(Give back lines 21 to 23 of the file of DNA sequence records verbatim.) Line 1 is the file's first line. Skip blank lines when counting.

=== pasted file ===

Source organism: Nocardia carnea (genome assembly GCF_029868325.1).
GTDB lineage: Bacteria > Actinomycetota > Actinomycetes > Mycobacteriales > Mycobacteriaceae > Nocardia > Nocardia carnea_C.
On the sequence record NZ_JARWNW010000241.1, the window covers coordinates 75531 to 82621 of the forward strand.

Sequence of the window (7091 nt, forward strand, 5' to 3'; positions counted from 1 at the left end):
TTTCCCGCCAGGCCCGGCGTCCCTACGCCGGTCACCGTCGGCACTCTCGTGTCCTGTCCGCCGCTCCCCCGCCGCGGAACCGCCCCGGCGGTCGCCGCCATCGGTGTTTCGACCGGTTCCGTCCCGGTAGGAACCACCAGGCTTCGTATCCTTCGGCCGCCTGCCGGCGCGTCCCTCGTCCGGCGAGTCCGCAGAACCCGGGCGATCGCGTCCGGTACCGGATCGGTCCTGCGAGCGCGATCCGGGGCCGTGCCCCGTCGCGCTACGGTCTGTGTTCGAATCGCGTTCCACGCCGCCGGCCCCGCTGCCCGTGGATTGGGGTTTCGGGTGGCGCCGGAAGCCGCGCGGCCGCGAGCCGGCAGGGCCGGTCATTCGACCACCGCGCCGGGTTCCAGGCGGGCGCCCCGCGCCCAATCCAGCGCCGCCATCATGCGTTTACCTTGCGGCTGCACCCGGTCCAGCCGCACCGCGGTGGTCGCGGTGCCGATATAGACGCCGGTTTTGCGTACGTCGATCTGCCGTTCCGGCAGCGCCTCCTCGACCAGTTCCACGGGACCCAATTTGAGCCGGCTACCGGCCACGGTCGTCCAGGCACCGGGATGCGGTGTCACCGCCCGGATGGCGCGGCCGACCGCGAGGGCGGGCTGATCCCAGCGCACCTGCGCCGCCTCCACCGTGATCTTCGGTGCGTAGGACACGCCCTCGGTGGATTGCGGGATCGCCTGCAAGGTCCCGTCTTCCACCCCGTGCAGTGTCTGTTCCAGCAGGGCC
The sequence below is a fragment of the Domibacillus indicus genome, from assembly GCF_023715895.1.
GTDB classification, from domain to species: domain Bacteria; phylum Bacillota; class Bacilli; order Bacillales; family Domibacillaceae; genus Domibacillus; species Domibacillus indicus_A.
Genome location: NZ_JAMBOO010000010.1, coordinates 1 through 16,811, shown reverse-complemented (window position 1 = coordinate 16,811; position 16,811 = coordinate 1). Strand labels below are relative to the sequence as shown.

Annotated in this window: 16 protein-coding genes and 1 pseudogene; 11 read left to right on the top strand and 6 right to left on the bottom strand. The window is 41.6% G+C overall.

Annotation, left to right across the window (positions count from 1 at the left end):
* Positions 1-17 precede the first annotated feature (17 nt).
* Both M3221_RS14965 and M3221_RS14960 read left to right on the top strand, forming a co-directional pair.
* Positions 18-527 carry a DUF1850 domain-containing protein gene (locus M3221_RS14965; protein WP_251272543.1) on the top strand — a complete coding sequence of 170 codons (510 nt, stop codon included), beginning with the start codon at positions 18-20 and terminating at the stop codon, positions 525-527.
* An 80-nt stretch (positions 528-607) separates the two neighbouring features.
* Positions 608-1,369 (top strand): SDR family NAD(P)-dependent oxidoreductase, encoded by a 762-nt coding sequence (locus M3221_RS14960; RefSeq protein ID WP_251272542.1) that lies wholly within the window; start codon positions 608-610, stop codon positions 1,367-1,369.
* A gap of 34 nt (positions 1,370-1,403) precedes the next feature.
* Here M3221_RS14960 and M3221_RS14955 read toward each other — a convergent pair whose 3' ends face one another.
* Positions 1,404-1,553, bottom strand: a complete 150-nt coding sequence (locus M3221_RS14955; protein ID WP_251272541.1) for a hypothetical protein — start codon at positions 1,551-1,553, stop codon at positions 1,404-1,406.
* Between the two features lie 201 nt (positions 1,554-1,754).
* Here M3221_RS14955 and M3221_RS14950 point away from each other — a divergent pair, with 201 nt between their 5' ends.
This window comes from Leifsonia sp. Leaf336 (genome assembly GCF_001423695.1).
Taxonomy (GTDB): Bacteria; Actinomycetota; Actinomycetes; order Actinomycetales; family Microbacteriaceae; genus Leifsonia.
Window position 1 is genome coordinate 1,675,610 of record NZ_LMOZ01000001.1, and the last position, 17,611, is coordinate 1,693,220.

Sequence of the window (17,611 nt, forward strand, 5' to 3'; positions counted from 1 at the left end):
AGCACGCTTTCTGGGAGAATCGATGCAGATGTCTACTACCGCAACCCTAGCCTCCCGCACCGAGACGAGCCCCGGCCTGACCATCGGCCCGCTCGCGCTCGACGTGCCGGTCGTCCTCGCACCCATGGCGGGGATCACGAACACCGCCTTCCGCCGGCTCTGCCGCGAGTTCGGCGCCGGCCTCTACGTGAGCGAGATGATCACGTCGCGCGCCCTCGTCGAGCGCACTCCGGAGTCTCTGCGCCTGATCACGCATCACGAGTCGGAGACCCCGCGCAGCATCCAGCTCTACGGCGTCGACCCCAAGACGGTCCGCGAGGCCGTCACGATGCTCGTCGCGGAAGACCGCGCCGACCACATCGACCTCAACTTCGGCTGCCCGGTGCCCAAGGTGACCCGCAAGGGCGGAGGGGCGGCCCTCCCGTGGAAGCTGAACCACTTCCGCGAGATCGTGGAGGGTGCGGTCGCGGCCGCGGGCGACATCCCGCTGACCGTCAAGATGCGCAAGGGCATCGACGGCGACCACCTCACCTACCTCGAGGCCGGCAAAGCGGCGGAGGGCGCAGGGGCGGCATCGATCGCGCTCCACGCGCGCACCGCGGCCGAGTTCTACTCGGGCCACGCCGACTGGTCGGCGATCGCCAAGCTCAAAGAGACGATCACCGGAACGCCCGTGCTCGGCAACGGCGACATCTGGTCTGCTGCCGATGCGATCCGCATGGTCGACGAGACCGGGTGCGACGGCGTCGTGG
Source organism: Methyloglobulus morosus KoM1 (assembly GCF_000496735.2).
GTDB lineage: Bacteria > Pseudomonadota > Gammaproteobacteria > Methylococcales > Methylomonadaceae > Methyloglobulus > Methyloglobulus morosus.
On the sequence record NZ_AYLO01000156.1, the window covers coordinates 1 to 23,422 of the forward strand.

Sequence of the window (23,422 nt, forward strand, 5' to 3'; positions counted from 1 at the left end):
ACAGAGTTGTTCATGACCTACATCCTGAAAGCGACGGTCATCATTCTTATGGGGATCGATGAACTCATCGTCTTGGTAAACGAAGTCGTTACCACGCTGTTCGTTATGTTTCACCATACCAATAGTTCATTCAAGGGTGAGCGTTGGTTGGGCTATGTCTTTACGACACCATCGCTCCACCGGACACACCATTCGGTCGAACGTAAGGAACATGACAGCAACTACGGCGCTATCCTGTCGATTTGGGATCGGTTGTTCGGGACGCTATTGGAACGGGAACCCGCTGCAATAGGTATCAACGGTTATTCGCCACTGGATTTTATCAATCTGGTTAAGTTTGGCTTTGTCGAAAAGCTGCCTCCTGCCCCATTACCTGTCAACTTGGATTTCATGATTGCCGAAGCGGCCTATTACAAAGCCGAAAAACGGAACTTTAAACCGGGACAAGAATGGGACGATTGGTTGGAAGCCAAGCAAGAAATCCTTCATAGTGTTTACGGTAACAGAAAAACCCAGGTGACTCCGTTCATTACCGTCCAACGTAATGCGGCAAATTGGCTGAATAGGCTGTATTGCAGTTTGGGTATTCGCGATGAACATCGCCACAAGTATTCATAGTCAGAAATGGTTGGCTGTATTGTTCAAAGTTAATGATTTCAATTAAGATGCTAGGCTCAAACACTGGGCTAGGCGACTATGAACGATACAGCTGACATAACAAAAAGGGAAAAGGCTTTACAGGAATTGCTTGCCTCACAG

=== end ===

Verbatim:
This window comes from Leifsonia sp. Leaf336 (genome assembly GCF_001423695.1).
Taxonomy (GTDB): Bacteria; Actinomycetota; Actinomycetes; order Actinomycetales; family Microbacteriaceae; genus Leifsonia.
Window position 1 is genome coordinate 1,675,610 of record NZ_LMOZ01000001.1, and the last position, 17,611, is coordinate 1,693,220.